During the next two years, the Beatles were resident for periods in Hamburg, where they used Preludin both recreationally and to maintain their energy through all-night performances. In 1961, during their second Hamburg engagement, Kirchherr cut Sutcliffe’s hair in the “exi” (existentialist) style, later adopted by the other Beatles. When Sutcliffe decided to leave the band early that year and resume his art studies in Germany, McCartney took up the bass. Producer Bert Kaempfert contracted what was now a four-piece group until June 1962, and he used them as Tony Sheridan’s backing band on a series of recordings for Polydor Records. As part of the sessions, the Beatles were signed to Polydor for one year. Credited to “Tony Sheridan & the Beat Brothers”, the single “My Bonnie”, recorded in June 1961 and released four months later, reached number 32 on the Musikmarkt chart.

After the Beatles completed their second Hamburg residency, they enjoyed increasing popularity in Liverpool with the growing Merseybeat movement. However, they were also growing tired of the monotony of numerous appearances at the same clubs night after night. In November 1961, during one of the group’s frequent performances at The Cavern Club, they encountered Brian Epstein, a local record-store owner and music columnist. He later recalled: “I immediately liked what I heard. They were fresh, and they were honest, and they had what I thought was a sort of presence … [a] star quality.”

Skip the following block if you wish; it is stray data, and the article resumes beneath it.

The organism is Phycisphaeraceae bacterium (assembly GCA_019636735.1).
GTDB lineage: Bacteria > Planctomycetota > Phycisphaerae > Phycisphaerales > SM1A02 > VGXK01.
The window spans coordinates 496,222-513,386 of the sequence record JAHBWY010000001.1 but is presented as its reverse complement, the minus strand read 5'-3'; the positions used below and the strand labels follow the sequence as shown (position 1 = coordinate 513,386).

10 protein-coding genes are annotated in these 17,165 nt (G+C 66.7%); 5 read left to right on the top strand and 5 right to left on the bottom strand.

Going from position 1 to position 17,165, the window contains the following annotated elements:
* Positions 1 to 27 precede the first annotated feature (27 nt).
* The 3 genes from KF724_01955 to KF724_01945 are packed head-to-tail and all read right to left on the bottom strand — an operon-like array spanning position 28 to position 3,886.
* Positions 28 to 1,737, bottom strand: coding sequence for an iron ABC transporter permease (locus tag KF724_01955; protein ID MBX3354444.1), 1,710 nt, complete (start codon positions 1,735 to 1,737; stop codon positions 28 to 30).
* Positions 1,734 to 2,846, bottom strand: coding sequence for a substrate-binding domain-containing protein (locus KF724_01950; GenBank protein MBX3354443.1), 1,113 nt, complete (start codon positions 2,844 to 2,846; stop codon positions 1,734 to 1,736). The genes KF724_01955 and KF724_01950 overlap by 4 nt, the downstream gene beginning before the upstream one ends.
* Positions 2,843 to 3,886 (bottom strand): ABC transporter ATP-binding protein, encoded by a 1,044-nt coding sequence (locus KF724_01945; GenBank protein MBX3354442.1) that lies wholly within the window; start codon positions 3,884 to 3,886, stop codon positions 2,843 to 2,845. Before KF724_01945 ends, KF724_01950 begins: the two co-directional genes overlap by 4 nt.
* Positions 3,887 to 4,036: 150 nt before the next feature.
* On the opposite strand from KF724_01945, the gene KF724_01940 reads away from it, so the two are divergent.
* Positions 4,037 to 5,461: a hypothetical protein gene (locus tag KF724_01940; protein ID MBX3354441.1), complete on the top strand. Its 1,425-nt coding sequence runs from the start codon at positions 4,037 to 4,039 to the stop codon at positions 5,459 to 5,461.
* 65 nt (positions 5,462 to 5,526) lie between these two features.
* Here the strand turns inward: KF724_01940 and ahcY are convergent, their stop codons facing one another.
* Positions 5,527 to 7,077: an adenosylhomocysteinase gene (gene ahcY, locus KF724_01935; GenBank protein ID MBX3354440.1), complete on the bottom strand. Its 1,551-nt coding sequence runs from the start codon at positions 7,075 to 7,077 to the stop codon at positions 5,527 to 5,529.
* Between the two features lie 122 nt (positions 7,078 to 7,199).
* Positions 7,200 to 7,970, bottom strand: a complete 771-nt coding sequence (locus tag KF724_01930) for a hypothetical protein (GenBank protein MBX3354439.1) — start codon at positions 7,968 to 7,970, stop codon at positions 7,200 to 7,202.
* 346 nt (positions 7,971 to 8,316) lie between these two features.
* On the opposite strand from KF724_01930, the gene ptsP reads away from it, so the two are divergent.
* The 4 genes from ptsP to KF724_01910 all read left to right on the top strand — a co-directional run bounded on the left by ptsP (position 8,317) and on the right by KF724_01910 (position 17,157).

Epstein courted the band over the next couple of months, and they appointed him as their manager in January 1962. Throughout early and mid-1962, Epstein sought to free the Beatles from their contractual obligations to Bert Kaempfert Productions. He eventually negotiated a one-month-early release from their contract in exchange for one last recording session in Hamburg. Tragedy greeted them on their return to Germany in April, when a distraught Kirchherr met them at the airport with news of Sutcliffe’s death the previous day from what was later determined as a brain haemorrhage.